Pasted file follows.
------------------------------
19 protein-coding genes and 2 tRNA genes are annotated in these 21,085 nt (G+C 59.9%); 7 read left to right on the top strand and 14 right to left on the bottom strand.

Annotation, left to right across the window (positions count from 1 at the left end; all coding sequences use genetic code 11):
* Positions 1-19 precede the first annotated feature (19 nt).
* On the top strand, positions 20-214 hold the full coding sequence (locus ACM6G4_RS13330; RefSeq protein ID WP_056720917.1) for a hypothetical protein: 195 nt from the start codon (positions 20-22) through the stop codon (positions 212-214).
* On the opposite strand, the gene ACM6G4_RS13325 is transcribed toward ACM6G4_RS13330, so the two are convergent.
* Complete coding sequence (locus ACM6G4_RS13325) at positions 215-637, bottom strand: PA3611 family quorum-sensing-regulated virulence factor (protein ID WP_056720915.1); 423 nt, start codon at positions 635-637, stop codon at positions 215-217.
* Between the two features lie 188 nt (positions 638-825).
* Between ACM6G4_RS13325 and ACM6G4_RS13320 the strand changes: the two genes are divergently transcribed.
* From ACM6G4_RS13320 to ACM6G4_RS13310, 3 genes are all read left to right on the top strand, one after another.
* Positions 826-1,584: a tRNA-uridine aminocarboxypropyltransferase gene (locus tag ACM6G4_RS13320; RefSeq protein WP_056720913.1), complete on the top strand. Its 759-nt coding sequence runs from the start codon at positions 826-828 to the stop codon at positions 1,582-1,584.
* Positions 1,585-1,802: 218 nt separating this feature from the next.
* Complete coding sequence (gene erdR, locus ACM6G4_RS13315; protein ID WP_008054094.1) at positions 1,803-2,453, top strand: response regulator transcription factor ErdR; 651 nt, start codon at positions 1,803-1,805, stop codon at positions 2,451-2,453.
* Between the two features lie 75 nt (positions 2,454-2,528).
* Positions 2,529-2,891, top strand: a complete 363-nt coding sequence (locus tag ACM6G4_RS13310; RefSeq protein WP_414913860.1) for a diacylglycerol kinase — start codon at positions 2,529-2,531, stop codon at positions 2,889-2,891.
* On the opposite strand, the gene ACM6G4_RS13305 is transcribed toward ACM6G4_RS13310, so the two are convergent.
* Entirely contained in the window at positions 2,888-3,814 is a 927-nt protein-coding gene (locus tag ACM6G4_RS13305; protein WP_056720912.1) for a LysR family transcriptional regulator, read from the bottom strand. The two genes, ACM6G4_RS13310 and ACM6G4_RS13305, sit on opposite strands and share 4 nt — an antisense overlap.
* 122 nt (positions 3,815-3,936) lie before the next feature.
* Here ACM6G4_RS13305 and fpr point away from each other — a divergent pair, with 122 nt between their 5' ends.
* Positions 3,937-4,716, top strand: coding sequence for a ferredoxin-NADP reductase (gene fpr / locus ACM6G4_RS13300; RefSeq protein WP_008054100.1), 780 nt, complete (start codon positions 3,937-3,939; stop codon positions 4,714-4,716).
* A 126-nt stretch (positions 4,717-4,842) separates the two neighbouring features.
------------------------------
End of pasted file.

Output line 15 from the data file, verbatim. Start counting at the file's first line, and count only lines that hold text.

* On the opposite strand, the gene ACM6G4_RS13305 is transcribed toward ACM6G4_RS13310, so the two are convergent.